Supplemental Feeds can be either uploaded directly onto the Google Merchant Center, or on DataFeedWatch. Actually, you don't even have to upload an Excel spreadsheet. You can simply attach a link, which can be a .csv hosted on your FTP or a Google Spreadsheet.
This is even better as you can edit your Supplemental Feed any time you want, without having to re-upload it. This function, which is available on both Google Merchant Center and DataFeedWatch, unlocks an immense power.
Quick example: Say you want to raise the bids for your top 50 bestselling products. In order to stay competitive during the Black Friday week, you want the top 50 bestselling products list to be based on daily sales.
In practice, you want the list of bestselling products to be dynamic and to change every day based on the previous-day sales. This way even unexpected bestsellers can be taken into account. You can pull a daily sales report and populate a Google Spreadsheet with the top 50 product ids (this can be done via Google Sheets formulas). Then you can link the sheet URL and use the is-in-list function in DataFeedWatch to create a rule that populates custom_label_0 with the value "best-sellers" only for those products which are included in the supplemental feed.
Afterwards, you can create a product group in Google Ads based on the same custom label and raise the bids. The products included in the group will change every day and you will stay competitive with no manual work.
#9 Optimise your bids and win the Black Friday rush
The previous example shows how you can stay consistently competitive with your top sellers throughout the Black Friday week. Ideally, you want to do the same for all product groups that you reckon valuable.
- You have several different promos running at the same time during the Black Friday week. Maybe 50% off headphones, 20% of TVs, 15% off Hi-Fis, and so on. You want to put all those products in separate product groups so you can optimise bids accordingly;
- You have a clearance stock to get rid of. You can use supplemental feeds to put these products in the same product group so you can bid more aggressively on them, hoping to increase sales;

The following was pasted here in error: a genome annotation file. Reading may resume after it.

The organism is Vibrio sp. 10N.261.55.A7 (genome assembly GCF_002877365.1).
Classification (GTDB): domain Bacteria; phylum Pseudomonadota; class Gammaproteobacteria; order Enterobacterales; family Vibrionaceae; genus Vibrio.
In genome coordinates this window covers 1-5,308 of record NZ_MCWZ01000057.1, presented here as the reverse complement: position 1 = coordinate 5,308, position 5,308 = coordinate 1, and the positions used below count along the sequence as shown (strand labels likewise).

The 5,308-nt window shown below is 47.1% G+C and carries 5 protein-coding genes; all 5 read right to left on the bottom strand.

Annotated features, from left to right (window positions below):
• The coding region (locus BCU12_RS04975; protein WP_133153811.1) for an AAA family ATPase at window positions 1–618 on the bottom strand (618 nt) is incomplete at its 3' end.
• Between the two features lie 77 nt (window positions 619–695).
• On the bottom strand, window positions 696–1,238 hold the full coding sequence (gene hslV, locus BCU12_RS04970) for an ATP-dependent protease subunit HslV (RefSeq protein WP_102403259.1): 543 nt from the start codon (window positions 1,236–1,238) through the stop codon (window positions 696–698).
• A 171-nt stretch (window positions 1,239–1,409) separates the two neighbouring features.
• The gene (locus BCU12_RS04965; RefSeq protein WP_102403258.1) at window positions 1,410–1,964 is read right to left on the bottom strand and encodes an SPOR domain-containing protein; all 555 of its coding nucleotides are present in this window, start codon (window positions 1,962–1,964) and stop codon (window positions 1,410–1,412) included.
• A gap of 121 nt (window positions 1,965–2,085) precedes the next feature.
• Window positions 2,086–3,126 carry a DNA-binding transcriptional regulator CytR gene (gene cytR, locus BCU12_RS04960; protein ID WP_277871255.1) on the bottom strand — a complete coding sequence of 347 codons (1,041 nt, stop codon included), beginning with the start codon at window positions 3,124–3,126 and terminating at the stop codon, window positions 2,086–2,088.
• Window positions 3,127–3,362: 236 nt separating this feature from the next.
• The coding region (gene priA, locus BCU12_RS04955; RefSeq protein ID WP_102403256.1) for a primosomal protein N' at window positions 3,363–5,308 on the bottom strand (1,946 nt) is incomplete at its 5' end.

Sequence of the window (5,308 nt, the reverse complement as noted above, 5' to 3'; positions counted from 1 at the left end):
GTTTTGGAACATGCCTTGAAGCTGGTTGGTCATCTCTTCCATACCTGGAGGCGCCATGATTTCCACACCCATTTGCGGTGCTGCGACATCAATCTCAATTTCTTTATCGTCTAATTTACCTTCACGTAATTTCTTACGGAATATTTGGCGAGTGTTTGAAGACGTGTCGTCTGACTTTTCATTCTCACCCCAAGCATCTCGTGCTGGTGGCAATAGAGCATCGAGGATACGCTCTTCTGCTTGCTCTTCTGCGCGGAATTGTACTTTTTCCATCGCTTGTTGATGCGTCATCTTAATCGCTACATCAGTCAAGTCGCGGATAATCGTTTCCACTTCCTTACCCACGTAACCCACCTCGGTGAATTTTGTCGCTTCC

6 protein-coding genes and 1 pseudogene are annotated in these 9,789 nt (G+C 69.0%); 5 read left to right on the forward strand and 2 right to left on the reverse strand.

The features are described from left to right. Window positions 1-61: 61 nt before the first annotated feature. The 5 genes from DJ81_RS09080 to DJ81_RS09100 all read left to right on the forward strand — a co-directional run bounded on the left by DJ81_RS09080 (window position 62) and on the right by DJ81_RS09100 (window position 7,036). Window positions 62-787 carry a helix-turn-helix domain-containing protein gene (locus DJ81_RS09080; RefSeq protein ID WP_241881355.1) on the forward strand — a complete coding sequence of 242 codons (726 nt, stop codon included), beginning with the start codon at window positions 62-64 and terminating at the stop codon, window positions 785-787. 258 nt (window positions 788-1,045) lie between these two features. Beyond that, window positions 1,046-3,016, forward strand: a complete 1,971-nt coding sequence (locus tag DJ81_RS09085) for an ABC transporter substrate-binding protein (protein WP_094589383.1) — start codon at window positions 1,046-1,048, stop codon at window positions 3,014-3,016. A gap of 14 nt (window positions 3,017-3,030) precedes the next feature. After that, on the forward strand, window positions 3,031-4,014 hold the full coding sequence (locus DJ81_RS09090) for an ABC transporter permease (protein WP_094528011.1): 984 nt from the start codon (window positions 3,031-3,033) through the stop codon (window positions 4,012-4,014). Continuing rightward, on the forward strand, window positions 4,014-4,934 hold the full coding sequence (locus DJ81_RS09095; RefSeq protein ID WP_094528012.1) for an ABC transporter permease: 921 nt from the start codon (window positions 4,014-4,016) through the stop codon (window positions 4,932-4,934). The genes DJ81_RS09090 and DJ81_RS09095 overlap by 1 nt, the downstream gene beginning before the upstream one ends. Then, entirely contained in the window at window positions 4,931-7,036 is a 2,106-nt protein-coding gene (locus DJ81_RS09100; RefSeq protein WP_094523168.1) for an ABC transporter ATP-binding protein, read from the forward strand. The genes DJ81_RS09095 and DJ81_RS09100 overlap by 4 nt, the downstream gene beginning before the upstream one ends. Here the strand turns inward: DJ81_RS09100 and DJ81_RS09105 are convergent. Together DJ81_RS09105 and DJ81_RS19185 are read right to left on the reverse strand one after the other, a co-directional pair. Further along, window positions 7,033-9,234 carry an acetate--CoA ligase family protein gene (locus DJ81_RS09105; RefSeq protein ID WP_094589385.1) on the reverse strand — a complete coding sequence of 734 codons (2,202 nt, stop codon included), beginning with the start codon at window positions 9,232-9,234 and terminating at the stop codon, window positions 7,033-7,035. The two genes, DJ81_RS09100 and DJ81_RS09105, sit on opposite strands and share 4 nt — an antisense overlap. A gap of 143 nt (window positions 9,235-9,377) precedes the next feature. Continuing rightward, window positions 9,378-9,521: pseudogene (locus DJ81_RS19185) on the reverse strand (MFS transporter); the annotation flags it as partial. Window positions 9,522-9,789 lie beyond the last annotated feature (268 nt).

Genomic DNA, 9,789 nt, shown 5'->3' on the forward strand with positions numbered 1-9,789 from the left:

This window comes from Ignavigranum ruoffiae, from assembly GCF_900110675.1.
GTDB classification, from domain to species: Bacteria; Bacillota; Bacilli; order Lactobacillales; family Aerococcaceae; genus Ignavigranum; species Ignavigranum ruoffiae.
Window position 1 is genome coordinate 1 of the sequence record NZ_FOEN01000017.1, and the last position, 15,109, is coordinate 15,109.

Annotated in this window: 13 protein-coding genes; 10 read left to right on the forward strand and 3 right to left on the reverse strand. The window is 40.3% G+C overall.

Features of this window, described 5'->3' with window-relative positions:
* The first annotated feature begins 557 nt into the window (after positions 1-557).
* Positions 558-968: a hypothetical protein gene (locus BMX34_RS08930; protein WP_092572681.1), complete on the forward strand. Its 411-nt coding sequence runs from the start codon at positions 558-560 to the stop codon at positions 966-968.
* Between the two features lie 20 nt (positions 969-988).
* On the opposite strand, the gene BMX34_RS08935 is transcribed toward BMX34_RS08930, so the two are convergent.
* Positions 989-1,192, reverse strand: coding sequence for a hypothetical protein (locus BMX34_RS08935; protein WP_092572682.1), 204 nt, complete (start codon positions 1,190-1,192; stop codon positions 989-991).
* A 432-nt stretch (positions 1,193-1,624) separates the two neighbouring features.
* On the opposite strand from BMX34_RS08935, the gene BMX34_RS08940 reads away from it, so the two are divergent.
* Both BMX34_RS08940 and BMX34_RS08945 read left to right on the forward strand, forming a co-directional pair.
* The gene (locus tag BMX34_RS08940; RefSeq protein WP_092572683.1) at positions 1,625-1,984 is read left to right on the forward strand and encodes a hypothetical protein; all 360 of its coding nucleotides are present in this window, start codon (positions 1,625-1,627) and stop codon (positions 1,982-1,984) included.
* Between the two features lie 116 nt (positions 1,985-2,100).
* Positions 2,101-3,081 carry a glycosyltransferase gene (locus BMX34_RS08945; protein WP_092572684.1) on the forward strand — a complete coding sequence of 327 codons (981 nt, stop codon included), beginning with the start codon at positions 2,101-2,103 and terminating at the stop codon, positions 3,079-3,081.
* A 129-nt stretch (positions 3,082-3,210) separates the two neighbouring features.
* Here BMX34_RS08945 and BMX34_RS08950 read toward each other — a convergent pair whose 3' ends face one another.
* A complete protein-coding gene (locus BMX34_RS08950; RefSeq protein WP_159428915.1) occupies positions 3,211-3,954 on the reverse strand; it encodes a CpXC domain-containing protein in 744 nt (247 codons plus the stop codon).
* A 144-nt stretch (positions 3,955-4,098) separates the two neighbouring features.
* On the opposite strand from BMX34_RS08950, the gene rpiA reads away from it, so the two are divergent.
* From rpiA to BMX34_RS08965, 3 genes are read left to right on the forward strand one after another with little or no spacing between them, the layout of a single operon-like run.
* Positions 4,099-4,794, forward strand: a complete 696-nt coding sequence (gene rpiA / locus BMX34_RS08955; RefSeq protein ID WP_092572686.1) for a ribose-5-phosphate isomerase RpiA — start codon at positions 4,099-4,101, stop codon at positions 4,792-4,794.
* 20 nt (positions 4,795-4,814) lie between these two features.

- You have a list of products that you know your competitors are not stocking. Well, you definitely want to increase the bids on them so you maximise the exposure and steal business to the competition;
- On the other hand, you might have many low-margin and bad-performing products you want to spend the less as possible on. Group them together through a supplemental feed and lower the bids.
#10 Play your cards right with Google Shopping Merchant Promotions and audience lists
Google Merchant Promotions are one of the most powerful Google Shopping features you can use for Black Friday. Check out our blog post How To Increase Sales With Google Shopping Merchant Promotions to learn everything you need to know to get started.
Google Merchant Promotions allow you to show a "special offer" label in your PLAs, which trigger a pop-up with a discount code.
This is essential during Black Friday as you want to spread the word of your promotion as much as possible. Thanks to the Promotion Feed, which can be uploaded onto DataFeedWatch, you can assign a promo only to certain items and/or product groups. This unlocks many possibilities. In fact, on top of showing a Black Friday discount to all users, you can:
- Show an additional 15% off to users who recently abandoned the basket retargeting them through Google Shopping remarketing lists.
- Show an additional 10% off to users whose last purchase was more than 30 days ago. This will encourage them to come back and buy again from you
- Thank your best customers, the ones who buy from you more frequently or with the highest basket value, giving them an additional exclusive discount
- Upload your email database onto Google Ads and show a special discount to your newsletter subscribers.